Cybersecurity Bill Included in Omnibus Appropriations Package

By Darryl Drevna

Major cybersecurity legislation was included in an omnibus appropriations and tax reform package, essentially ensuring the President will sign the measure into law. The House is expected to vote on Friday to approve the bill and the Senate likely will pass the bill next week.  The omnibus package includes the Cybersecurity Act of 2015, which combines elements from three cyber bills that are designed to encourage private companies to share more data on cybersecurity threats with the government.   

In April, the House overwhelmingly passed two cybersecurity bills, the Protecting Cyber Networks Act (H.R.1560) (“PCNA”) and the National Cybersecurity Protection Advancement Act (H.R. 1731) (“NCPAA”).  The Senate in October passed its version of cybersecurity legislation, the Cybersecurity Information Sharing Act (CISA).  The House and Senate did not officially enter a conference committee, but instead staff and members of the House Intelligence, Homeland Security and Judiciary committees and the Senate Homeland Security and Government Affairs committees worked to finalize a compromise version that took elements from all three bills.   

The compromise measure establishes the Department of Homeland Security (DHS) service as the lead civilian portal for reporting cyber threats to the government.  However, it also provides the President with the authority to designate an additional portal if the DHS portal if is not fully secure and operational.  Privacy advocates have criticized this provision as a “loophole” to allow the President to create a portal managed by law enforcement or intelligence, rather than a civilian agency.  The bill specifically precludes the Defense Department, including its National Security Agency, from becoming an alternate portal.    

The bill also requires the Attorney General and DHS to jointly issue final policies and procedures relating to the federal government’s receipt of cyber threat indicators and defensive measures.  The Attorney General and DHS also must issue final guidelines relating to privacy and civil liberties that govern the receipt, retention, use and dissemination of cyber threat indicators received by the federal government.  These guidelines must be publicly available no later than 180 days after the date of enactment of the Cybersecurity Act of 2015.  Polsinelli’s Privacy and Data Security team will monitor developments in this area.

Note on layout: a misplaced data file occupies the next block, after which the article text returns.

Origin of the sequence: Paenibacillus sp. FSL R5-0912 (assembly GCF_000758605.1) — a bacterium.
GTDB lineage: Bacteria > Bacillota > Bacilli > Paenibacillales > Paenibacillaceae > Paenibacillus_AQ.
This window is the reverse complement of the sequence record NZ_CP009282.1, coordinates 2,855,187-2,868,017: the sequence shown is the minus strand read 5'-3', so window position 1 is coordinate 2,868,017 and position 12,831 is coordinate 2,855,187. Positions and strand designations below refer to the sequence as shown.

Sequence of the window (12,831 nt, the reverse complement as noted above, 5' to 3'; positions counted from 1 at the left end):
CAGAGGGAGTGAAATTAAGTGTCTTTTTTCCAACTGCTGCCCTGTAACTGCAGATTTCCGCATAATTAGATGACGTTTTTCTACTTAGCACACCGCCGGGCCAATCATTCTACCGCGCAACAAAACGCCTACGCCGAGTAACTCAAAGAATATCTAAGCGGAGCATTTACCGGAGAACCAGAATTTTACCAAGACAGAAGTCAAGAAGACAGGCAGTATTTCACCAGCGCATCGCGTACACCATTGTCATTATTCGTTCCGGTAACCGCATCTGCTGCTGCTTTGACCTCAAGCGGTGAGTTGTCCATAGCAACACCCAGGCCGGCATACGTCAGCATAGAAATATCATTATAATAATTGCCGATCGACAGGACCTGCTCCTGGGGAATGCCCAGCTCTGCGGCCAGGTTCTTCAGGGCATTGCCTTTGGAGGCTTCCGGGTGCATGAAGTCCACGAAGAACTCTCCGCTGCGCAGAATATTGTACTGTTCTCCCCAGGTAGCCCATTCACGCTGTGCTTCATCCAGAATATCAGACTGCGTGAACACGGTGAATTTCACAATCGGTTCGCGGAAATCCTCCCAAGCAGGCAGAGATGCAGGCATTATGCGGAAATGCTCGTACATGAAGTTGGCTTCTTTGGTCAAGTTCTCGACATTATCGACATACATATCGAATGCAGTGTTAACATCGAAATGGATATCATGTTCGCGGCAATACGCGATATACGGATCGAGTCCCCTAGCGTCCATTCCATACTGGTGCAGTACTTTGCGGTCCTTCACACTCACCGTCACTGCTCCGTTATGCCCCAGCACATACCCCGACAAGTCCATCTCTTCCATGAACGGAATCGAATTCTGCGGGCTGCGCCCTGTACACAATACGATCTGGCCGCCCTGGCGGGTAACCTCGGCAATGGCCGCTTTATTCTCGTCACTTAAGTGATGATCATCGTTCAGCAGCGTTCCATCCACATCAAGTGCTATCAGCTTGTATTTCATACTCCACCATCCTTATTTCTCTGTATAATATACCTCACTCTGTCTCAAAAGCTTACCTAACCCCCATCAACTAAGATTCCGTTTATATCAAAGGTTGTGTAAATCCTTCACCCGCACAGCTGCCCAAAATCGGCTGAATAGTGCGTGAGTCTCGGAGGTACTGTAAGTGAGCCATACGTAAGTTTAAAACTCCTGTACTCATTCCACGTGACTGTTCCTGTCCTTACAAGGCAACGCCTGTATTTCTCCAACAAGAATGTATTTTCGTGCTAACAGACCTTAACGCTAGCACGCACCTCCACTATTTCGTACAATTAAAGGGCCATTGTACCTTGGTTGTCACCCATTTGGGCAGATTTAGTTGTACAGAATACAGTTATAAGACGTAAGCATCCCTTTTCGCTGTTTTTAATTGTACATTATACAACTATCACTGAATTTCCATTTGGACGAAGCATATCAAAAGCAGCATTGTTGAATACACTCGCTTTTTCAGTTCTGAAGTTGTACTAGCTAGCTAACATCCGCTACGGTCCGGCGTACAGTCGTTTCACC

The bill also includes liability protections for companies that share – or do not share – cyber threat indicators or defensive measures with the government.  The bill specifically indicates that companies do not have a “duty to warn or act” based on the receipt of a cyber-threat indicator or defensive measure.  

House Intelligence Committee chair Rep. Devin Nunes (R-CA) said the cyber bill is “vital for protecting America’s digital networks and for implementing the necessary funding, authorizations, and oversight for the intelligence community.”  Rep. Adam Schiff (D-CA), the committee’s ranking member, said that the bill “contains the strongest privacy protections to date, requiring personal information to be stripped out before malicious code is shared with DHS, and providing narrow liability protections to protect businesses that voluntarily participate in the program.  It is the most significant effort by Congress to address the cyber threat to date, and should now become law.”

Privacy advocates criticized the decision to include the cybersecurity bill in the larger omnibus package.  In a recent letter to congressional leaders, Reps.  Justin Amash (R-MI), Zoe Lofgren (D-CA), Jared Polis (D-Colo.) and Ted Poe (R-Texas) said that the negotiations and the bill text were not made public.  Sen. Ron Wyden (D-OR) said that the cybersecurity measure was “a bad bill when it passed the Senate and it is an even worse bill today.  Americans deserve policies that protect both their security and their liberty.  This bill fails on both counts.”